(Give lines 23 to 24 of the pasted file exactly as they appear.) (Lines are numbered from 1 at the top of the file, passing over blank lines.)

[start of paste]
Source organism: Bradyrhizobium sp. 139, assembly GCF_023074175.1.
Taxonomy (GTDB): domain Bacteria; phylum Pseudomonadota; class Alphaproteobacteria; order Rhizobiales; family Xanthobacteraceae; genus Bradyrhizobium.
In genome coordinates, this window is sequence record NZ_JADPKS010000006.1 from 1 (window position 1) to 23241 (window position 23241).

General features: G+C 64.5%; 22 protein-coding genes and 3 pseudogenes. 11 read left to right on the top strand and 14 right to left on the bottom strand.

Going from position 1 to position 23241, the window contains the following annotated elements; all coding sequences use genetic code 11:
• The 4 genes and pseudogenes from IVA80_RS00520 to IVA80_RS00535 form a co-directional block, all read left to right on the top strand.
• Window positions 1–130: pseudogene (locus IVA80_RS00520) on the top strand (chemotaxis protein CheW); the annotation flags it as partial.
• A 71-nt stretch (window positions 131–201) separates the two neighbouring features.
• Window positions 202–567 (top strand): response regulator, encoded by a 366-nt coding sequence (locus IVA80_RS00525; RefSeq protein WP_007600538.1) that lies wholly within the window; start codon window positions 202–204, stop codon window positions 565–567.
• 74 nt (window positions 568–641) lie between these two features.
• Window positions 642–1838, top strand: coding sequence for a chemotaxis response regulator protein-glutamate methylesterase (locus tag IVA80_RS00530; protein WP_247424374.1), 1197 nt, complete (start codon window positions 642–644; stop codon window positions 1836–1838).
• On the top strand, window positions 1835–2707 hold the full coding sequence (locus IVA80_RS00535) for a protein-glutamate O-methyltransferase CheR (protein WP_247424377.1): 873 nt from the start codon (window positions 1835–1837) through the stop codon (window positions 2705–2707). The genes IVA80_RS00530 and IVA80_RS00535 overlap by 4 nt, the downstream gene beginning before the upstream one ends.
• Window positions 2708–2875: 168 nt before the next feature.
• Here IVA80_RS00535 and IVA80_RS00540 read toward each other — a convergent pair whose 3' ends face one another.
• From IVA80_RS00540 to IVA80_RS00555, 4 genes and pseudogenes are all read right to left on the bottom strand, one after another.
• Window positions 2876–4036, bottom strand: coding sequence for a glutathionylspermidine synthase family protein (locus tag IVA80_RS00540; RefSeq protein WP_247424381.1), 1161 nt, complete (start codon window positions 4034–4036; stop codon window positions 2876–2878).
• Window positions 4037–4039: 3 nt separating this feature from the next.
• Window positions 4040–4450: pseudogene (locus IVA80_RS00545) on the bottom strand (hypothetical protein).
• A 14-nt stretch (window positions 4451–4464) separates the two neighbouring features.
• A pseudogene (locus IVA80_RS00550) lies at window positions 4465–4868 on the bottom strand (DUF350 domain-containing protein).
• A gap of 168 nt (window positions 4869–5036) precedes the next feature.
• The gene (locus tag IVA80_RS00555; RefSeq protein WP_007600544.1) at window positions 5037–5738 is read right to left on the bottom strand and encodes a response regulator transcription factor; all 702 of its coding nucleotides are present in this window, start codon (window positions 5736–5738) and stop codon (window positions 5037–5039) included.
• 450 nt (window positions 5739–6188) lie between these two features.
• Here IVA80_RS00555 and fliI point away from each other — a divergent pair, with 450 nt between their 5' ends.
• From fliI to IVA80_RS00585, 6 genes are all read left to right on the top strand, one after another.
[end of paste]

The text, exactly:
• 450 nt (window positions 5739–6188) lie between these two features.
• Here IVA80_RS00555 and fliI point away from each other — a divergent pair, with 450 nt between their 5' ends.